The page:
It seems far more plausible to suggest that the Torah does indeed command emotion. Love for God in the Torah does involve a willingness to obey. But it is does not indicate a willingness to obey, and nothing more. As Lapsley rightly asks, “Is it not possible that love can mean loyalty and obedience to the law at the same time that it bears an affective connotation, asking and even commanding people to feel a particular way about God?”8 By extension, does it not seem possible that Leviticus asks us to do good for our neighbor and also to care about her?

In general, the Torah does not drive a wedge between action and emotion; on the contrary, its ideal is to integrate them—to feel passionately about God and to observe God’s commandments, to care about people and to act caringly towards them. The argument that the Torah obligates us to do but not to feel strikes me as alien to the Torah’s vision of ethics, which asks me both to do and to feel. When the Torah asks for love, it is calling for doing and feeling, not doing rather than feeling.  

But what about the psychological argument that emotions can’t be controlled? The answer, I think, is quite complex. To be sure, we cannot simply will ourselves to have a particular feeling at a particular time; we cannot just decide to love someone and then conjure feelings of love in the next moment. But we certainly can do things to help inculcate certain feelings within us. As Maimonides (1135-1204), for example, points out, if we want to learn to feel compassion, we can engage in compassionate action, and through that transform our character over time. We cannot will ourselves to care in any simple, straightforward way, but we can train ourselves through committed, disciplined action to begin to feel things we previously did not (Mishneh Torah, Hilkhot Dei’ot 1:7).9 Perhaps, then, the Torah asks us to learn to love, to act in such ways as to nurture and instill love within ourselves. When we act lovingly, we may learn to feel love, which in turn, will lead us to act more lovingly—and so on, in a virtuous cycle.10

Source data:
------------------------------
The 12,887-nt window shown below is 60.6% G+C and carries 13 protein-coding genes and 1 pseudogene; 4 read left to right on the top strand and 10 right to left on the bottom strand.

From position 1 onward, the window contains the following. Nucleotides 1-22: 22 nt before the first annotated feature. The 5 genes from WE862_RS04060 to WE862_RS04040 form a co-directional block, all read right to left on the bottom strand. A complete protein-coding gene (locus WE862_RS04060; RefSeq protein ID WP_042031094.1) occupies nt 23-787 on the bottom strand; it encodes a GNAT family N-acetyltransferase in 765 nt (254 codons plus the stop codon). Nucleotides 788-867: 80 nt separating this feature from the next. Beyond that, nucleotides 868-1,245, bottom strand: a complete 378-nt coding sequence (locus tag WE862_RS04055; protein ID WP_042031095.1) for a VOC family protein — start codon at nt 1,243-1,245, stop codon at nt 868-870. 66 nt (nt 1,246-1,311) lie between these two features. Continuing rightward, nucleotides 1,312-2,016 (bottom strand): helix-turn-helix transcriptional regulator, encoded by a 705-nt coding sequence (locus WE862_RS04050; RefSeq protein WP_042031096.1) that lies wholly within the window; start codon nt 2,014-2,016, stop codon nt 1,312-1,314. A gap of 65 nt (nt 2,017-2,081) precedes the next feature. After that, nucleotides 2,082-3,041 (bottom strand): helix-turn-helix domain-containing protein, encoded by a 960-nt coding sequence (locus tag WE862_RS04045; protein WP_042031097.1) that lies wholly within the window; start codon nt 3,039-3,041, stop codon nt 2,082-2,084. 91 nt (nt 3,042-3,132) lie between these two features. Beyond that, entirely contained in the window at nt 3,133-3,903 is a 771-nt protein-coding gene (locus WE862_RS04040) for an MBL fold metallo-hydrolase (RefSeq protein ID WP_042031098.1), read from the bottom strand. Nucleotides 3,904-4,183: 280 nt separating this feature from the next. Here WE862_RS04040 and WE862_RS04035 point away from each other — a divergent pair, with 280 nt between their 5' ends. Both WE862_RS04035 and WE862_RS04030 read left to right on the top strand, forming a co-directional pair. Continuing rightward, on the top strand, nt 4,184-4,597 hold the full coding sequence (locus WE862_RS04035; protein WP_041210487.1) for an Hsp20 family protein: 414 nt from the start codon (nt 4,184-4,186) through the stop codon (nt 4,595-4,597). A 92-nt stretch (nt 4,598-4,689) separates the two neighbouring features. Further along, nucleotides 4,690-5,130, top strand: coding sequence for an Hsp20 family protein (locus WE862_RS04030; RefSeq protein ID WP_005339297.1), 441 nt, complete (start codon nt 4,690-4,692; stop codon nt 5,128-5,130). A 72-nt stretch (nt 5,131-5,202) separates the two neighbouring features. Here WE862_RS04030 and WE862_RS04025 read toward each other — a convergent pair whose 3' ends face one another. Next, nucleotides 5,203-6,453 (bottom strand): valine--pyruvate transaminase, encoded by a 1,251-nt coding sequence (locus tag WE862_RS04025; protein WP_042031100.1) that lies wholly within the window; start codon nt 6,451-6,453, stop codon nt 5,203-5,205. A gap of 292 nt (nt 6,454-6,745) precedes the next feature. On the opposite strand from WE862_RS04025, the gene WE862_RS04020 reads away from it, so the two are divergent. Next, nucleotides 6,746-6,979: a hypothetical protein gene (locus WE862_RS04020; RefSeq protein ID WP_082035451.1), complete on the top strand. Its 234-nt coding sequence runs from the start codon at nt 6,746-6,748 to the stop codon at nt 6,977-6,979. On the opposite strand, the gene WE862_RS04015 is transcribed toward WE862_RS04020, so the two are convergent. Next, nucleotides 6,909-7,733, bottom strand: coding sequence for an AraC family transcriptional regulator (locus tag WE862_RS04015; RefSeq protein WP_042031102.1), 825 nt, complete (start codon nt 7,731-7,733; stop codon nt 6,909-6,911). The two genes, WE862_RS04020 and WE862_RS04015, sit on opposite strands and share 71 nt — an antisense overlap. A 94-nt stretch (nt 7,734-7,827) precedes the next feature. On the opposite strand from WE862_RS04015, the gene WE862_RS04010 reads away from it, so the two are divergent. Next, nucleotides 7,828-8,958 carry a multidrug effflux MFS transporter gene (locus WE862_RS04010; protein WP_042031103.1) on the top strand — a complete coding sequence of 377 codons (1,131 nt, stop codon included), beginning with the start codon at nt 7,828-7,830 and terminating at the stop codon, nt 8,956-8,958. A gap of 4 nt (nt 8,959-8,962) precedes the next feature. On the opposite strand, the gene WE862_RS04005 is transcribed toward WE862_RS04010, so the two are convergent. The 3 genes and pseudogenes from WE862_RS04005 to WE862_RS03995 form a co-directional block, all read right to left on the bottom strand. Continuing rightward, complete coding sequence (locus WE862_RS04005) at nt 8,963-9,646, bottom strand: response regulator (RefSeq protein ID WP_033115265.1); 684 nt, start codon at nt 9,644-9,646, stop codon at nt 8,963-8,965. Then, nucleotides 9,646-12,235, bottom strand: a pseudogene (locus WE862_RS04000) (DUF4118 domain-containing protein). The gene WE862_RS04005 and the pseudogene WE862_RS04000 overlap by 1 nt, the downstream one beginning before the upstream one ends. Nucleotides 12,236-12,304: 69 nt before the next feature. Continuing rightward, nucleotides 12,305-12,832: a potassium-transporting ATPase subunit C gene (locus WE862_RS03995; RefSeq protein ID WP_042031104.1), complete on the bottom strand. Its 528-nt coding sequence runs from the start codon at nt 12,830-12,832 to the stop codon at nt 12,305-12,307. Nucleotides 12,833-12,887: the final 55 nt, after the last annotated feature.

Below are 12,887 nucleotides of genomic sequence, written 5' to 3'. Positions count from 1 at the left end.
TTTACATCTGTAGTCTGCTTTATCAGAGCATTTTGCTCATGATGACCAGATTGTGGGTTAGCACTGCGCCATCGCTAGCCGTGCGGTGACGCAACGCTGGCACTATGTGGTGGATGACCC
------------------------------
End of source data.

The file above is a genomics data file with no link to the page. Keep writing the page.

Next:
The Torah repeatedly demands that we integrate emotion and action. It calls upon us to cultivate an inner state and to manifest that state in concrete actions. Turning to Deuteronomy again, the text informs us that what God asks of us is “to fear the Lord your God, to walk only in His ways, to love Him, and to serve the Lord your God with all your heart and soul” (Deuteronomy 12:10). Note the pattern of the verbs: Fear, walk, love, and serve—emotion, action, emotion, action. The Torah’s goal is a seamless wholeness between feeling and deed. (Again: Love and fear are not merely emotions in the Torah—they also imply a commitment to obey, but they are surely also, fundamentally, emotions.) Returning to the mandate to “love your neighbor,” the first part of the verse provides another instructive illustration: We are commanded “not [to] take vengeance or bear a grudge.” Kamionkowski astutely observes that “taking vengeance means a deed, and bearing a grudge reflects thought... Deed and thought—act and intention—are interwoven.”11